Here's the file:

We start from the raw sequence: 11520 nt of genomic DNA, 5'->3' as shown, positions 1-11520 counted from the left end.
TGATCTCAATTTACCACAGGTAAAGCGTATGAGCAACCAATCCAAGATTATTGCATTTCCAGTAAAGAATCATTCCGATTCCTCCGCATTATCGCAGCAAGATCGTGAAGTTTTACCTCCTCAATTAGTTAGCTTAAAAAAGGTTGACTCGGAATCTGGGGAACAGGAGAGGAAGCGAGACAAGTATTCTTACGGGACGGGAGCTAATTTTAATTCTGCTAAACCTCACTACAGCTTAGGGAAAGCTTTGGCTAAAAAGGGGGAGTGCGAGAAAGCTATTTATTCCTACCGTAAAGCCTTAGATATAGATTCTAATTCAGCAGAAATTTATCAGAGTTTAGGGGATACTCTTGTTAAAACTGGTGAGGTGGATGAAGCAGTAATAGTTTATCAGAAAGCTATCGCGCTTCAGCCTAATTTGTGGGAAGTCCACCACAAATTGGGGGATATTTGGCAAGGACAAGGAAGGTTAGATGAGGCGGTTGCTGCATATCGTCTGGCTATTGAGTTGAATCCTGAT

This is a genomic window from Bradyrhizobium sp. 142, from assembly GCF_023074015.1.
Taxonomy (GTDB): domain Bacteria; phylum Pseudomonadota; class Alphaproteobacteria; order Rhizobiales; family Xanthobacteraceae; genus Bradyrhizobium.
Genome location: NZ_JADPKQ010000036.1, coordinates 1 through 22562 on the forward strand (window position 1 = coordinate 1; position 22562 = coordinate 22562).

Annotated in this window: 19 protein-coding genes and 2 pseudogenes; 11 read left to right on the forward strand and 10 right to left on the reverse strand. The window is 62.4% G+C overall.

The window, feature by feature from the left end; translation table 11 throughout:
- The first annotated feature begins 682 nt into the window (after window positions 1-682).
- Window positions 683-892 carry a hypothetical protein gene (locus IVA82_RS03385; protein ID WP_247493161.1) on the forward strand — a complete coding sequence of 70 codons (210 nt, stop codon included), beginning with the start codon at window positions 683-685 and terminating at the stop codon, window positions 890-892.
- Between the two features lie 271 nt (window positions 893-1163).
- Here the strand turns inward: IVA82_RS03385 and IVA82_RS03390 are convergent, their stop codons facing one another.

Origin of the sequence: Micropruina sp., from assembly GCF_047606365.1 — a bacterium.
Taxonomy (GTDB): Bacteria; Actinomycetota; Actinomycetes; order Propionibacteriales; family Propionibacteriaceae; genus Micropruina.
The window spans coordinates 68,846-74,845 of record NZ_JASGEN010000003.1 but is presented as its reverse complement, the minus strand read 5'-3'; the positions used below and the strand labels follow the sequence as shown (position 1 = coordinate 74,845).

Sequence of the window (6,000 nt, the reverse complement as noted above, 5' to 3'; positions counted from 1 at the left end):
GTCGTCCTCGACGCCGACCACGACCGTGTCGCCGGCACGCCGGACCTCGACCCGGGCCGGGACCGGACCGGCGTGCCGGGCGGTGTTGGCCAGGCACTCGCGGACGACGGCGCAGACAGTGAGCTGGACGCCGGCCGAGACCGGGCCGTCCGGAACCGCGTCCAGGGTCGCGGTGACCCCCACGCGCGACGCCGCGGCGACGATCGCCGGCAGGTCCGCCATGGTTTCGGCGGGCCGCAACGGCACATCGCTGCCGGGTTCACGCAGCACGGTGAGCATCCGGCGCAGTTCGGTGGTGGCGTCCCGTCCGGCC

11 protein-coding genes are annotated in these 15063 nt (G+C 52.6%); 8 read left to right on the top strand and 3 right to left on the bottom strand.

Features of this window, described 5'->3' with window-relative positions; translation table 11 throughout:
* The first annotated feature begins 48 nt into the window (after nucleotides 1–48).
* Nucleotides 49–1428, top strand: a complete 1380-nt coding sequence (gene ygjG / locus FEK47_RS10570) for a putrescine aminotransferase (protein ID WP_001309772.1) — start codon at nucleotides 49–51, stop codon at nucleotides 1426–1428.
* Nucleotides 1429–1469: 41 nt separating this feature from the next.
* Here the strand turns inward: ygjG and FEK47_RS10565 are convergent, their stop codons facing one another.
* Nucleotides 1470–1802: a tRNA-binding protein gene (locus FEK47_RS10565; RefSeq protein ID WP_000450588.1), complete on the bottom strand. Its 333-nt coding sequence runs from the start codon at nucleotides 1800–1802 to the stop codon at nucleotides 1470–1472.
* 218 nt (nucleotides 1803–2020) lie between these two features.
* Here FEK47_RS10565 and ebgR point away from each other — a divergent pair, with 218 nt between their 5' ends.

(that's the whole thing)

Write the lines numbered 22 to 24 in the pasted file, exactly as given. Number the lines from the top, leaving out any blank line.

* Here the strand turns inward: ygjG and FEK47_RS10565 are convergent, their stop codons facing one another.
* Nucleotides 1470–1802: a tRNA-binding protein gene (locus FEK47_RS10565; RefSeq protein ID WP_000450588.1), complete on the bottom strand. Its 333-nt coding sequence runs from the start codon at nucleotides 1800–1802 to the stop codon at nucleotides 1470–1472.
* 218 nt (nucleotides 1803–2020) lie between these two features.